Weekend at Mountain High


The fantasy of living in Southern California is that you can surf in the morning and ski in the afternoon. To test this out, I walk the three blocks from my apartment to Venice Beach to dip my toes into the ocean. (I don't actually surf.)

As I watch joggers in shorts and skaters in bikinis speed by on the boardwalk, I struggle to grasp the idea that I will spend the rest of the day skiing. I look up at the mountains-no snow in sight. And yet, 90 minutes later, after driving through the desert, I stand at the top of Mountain High Resort amid snowy pine trees under crystal skies. Cruising down the perfect warm-up run, Catch Ya Later, it's easy to forget that just 80 miles away lies the ocean and a concrete jungle of 10 million or so people. I think, "Los Angeles, I'll catch you later."

Located 6,000 feet up the north side of the surprisingly vertical San Gabriel Mountains, Mountain High is an easy escape from Los Angeles. It requires no mountain driving, and its north-facing slopes traditionally help it hold more snow than Big Bear-area resorts, although 2001-02 was a particularly lackluster year for all of Southern California. At 180 inches of snowfall in an average year, powder days are numbered, but the resort makes snow on 95 percent of its terrain to keep conditions even. With 220 skiable acres, this is not big-mountain skiing, but for a backyard playground, it's tough to beat.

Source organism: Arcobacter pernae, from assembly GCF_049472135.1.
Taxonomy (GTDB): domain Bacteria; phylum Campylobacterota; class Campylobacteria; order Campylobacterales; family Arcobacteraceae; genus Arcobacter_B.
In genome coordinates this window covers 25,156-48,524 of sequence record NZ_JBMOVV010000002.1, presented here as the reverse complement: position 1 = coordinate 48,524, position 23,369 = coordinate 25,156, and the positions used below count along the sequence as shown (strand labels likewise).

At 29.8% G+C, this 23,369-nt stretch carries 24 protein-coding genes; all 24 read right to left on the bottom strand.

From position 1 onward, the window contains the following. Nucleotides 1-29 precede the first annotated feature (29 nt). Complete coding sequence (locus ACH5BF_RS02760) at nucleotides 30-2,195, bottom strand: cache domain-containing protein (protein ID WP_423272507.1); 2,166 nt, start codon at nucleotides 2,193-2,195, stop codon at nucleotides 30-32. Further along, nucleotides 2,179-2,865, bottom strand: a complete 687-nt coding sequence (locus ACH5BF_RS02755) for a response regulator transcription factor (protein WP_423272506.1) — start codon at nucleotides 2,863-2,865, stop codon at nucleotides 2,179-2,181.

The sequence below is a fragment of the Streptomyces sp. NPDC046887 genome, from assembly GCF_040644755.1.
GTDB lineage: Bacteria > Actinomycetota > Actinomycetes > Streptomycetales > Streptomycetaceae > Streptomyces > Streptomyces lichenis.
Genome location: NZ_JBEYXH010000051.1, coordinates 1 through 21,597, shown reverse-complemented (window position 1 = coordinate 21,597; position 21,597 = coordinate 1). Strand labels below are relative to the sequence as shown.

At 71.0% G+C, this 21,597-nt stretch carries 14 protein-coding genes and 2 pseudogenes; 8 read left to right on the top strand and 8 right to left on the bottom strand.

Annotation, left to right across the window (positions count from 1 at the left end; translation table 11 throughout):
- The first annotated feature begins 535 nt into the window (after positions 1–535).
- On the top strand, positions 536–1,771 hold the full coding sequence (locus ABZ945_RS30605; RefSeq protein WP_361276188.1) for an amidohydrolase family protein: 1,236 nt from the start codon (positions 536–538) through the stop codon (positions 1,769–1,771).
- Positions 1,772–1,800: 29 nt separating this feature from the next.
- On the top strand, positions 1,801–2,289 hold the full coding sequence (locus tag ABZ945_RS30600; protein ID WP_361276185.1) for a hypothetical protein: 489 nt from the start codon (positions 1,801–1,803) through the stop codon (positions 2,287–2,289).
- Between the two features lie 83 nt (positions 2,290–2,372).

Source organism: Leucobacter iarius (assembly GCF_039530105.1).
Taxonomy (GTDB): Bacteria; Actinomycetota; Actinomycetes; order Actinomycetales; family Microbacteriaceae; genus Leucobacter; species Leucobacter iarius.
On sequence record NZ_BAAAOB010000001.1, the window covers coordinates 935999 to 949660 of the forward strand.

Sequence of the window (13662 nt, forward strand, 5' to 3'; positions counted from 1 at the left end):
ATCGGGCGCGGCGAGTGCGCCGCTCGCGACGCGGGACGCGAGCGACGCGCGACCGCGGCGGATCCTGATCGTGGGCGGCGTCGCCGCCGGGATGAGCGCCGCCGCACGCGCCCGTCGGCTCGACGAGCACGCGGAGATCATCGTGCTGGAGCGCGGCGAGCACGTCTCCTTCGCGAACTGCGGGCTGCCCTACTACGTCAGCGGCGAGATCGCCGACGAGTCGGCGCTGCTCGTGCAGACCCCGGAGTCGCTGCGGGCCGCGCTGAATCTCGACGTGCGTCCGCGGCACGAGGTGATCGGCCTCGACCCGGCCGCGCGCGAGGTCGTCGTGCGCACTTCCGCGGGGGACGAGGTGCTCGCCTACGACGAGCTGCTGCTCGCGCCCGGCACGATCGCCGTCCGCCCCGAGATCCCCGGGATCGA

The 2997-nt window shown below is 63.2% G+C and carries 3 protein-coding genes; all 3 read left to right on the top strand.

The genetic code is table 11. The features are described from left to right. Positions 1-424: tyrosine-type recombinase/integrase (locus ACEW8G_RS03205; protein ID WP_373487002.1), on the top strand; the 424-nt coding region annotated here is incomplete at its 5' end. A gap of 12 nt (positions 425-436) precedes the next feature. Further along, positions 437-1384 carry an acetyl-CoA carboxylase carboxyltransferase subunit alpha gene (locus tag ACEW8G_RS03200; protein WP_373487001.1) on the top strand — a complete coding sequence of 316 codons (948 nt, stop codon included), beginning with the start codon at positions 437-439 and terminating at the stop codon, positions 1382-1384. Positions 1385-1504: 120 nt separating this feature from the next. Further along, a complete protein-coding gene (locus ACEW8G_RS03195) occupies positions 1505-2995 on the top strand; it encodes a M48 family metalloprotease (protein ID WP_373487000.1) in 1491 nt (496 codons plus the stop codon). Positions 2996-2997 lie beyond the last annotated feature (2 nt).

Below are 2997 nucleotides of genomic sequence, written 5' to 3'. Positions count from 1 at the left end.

Mountain High is actually two mountains connected by a convenient shuttle bus. East Resort, affectionately known as "The Beast," features the 1.5-mile thigh-burner Goldrush and the powder-collecting Canyon run. In the past, The Beast was somewhat neglected due to poor lift location and base facilities. No longer. During summer 2001, East Resort underwent a $1.5 million face-lift, including remodeled base facilities, a new learning center and a longer (top-to-bottom) terrain park. Most important, the 1,600-vertical-foot Mountain High Express chair was moved to the center of the mountain. The result is improved access to all of the runs, including the best mogul run on the mountain, double-black Olympic Bowl. West Resort still attracts the majority of the snowboard crowd, so East Resort is a haven for skiers.

East Resort is also the best point of access for Sawmill Canyon-the formerly out-of-bounds area between the two mountains that locals have been skiing for years. It would have officially opened last season, but it didn't receive enough snow. After a storm hits, access it from the top of East Resort for a great fall line and excellent tree-skiing.

Back at West Resort, I head to the Conquest triple chair. It's a little slow, but it accesses most of the resort's black-diamonds, which are comparatively empty. Cruising along Inferno Ridge, you have a nice choice of steeps. To get away from groomers, I like the perfectly spaced trees of The Reef. Hugging the area boundary, you'll find untouched stashes and have the hill to yourself-a welcome respite on what can be a crowded mountain.